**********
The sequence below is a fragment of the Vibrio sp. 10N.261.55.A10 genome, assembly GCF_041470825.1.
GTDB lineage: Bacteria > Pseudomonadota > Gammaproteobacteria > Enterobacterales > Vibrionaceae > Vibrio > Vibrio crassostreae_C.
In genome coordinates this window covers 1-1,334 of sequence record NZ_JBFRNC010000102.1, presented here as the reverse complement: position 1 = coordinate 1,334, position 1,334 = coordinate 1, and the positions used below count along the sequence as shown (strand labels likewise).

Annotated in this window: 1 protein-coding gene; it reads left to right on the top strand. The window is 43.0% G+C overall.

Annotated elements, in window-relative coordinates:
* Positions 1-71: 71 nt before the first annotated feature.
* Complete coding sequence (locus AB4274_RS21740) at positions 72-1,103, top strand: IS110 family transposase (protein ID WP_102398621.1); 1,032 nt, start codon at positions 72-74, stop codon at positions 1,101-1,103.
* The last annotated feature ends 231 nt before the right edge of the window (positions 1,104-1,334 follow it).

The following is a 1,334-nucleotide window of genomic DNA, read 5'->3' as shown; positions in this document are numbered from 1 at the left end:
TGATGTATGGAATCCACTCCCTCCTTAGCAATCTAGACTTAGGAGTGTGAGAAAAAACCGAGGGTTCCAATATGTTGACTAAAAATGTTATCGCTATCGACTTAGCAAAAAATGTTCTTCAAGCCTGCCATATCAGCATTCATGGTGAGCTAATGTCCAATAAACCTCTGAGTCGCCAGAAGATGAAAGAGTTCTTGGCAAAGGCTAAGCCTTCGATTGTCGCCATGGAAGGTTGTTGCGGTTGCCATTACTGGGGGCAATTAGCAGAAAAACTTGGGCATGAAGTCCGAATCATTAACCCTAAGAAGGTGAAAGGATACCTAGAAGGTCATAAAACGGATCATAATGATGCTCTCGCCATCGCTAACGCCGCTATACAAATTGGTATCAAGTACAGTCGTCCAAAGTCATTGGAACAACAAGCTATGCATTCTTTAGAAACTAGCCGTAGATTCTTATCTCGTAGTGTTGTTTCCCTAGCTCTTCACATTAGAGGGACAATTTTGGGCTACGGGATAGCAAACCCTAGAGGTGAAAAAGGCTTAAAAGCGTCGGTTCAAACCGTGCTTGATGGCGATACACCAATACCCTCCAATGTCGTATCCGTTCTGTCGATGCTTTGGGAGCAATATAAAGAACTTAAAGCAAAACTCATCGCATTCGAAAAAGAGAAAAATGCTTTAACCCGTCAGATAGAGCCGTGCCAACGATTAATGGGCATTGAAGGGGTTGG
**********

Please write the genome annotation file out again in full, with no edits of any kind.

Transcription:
The sequence below is a fragment of the Vibrio sp. 10N.261.55.A10 genome, assembly GCF_041470825.1.
GTDB lineage: Bacteria > Pseudomonadota > Gammaproteobacteria > Enterobacterales > Vibrionaceae > Vibrio > Vibrio crassostreae_C.
In genome coordinates this window covers 1-1,334 of sequence record NZ_JBFRNC010000102.1, presented here as the reverse complement: position 1 = coordinate 1,334, position 1,334 = coordinate 1, and the positions used below count along the sequence as shown (strand labels likewise).

Annotated in this window: 1 protein-coding gene; it reads left to right on the top strand. The window is 43.0% G+C overall.

Annotated elements, in window-relative coordinates:
* Positions 1-71: 71 nt before the first annotated feature.
* Complete coding sequence (locus AB4274_RS21740) at positions 72-1,103, top strand: IS110 family transposase (protein ID WP_102398621.1); 1,032 nt, start codon at positions 72-74, stop codon at positions 1,101-1,103.
* The last annotated feature ends 231 nt before the right edge of the window (positions 1,104-1,334 follow it).

The following is a 1,334-nucleotide window of genomic DNA, read 5'->3' as shown; positions in this document are numbered from 1 at the left end:
TGATGTATGGAATCCACTCCCTCCTTAGCAATCTAGACTTAGGAGTGTGAGAAAAAACCGAGGGTTCCAATATGTTGACTAAAAATGTTATCGCTATCGACTTAGCAAAAAATGTTCTTCAAGCCTGCCATATCAGCATTCATGGTGAGCTAATGTCCAATAAACCTCTGAGTCGCCAGAAGATGAAAGAGTTCTTGGCAAAGGCTAAGCCTTCGATTGTCGCCATGGAAGGTTGTTGCGGTTGCCATTACTGGGGGCAATTAGCAGAAAAACTTGGGCATGAAGTCCGAATCATTAACCCTAAGAAGGTGAAAGGATACCTAGAAGGTCATAAAACGGATCATAATGATGCTCTCGCCATCGCTAACGCCGCTATACAAATTGGTATCAAGTACAGTCGTCCAAAGTCATTGGAACAACAAGCTATGCATTCTTTAGAAACTAGCCGTAGATTCTTATCTCGTAGTGTTGTTTCCCTAGCTCTTCACATTAGAGGGACAATTTTGGGCTACGGGATAGCAAACCCTAGAGGTGAAAAAGGCTTAAAAGCGTCGGTTCAAACCGTGCTTGATGGCGATACACCAATACCCTCCAATGTCGTATCCGTTCTGTCGATGCTTTGGGAGCAATATAAAGAACTTAAAGCAAAACTCATCGCATTCGAAAAAGAGAAAAATGCTTTAACCCGTCAGATAGAGCCGTGCCAACGATTAATGGGCATTGAAGGGGTTGG